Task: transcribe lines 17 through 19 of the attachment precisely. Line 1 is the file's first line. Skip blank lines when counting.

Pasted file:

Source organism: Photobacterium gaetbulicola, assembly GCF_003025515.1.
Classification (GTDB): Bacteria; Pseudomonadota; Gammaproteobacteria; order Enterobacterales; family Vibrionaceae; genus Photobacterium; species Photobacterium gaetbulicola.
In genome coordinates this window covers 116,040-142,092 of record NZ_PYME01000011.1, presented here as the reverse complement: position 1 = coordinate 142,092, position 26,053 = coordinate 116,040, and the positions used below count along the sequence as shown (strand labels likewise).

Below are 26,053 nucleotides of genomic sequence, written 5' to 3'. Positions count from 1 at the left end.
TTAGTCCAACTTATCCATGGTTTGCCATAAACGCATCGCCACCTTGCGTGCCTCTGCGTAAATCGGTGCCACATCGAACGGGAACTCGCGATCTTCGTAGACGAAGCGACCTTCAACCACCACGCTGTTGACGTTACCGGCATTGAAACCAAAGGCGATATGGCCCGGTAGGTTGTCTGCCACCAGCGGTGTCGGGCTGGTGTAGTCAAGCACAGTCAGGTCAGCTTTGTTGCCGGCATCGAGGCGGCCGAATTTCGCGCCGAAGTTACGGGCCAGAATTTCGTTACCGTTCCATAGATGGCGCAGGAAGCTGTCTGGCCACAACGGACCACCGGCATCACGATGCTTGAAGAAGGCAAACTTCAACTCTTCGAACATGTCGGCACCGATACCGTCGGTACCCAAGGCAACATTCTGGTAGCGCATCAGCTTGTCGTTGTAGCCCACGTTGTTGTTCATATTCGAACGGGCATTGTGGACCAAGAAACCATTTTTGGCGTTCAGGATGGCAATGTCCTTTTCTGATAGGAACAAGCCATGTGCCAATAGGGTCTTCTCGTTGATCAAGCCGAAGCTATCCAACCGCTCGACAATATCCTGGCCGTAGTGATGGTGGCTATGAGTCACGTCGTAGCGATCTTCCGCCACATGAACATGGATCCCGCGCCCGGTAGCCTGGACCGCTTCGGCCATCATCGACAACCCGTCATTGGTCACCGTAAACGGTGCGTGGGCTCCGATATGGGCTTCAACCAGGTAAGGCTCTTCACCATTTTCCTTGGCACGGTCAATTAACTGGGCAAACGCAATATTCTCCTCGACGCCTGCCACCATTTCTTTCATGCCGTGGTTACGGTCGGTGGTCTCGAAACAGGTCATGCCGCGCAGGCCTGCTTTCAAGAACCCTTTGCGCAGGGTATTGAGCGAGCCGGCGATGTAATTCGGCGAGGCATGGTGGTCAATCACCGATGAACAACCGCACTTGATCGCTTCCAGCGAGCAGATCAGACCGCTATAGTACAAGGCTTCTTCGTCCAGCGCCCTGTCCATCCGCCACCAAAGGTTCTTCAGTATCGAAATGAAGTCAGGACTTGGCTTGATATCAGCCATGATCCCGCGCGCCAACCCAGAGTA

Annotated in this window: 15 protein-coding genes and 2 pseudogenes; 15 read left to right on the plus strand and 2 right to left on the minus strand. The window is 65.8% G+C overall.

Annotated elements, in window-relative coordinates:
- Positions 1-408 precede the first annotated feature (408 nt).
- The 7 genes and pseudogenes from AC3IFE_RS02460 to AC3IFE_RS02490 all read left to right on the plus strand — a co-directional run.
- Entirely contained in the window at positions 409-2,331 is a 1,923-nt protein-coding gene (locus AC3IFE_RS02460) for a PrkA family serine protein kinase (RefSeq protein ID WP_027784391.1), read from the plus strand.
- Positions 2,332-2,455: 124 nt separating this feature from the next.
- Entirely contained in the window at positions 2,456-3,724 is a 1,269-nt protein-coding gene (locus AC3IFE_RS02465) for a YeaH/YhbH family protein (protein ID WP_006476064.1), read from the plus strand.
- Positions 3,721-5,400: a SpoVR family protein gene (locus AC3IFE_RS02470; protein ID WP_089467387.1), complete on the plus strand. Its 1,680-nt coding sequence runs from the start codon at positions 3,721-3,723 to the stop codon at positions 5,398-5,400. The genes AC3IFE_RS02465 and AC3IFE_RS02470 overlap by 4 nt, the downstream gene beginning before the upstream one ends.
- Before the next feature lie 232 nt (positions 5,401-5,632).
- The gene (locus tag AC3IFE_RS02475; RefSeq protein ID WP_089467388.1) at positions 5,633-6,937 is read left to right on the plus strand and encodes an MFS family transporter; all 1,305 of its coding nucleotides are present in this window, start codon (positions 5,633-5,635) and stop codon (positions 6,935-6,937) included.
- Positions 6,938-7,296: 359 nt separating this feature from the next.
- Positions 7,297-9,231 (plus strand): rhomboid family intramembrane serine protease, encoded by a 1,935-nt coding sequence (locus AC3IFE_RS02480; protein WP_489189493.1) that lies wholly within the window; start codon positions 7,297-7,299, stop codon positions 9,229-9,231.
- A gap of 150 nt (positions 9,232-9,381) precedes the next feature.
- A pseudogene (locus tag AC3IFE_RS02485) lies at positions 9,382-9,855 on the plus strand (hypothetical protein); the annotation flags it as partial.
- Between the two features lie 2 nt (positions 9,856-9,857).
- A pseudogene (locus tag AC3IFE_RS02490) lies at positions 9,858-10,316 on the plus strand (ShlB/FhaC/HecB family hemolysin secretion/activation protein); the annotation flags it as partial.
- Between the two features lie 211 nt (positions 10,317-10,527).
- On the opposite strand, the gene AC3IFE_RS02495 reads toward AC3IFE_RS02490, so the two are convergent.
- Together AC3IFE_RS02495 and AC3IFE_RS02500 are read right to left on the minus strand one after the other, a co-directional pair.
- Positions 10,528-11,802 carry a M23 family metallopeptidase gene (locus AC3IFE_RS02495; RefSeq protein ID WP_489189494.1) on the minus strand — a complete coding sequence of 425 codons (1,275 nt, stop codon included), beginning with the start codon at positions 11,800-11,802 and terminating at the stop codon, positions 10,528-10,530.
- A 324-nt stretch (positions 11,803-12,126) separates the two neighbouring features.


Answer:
- Positions 7,297-9,231 (plus strand): rhomboid family intramembrane serine protease, encoded by a 1,935-nt coding sequence (locus AC3IFE_RS02480; protein WP_489189493.1) that lies wholly within the window; start codon positions 7,297-7,299, stop codon positions 9,229-9,231.
- A gap of 150 nt (positions 9,232-9,381) precedes the next feature.
- A pseudogene (locus tag AC3IFE_RS02485) lies at positions 9,382-9,855 on the plus strand (hypothetical protein); the annotation flags it as partial.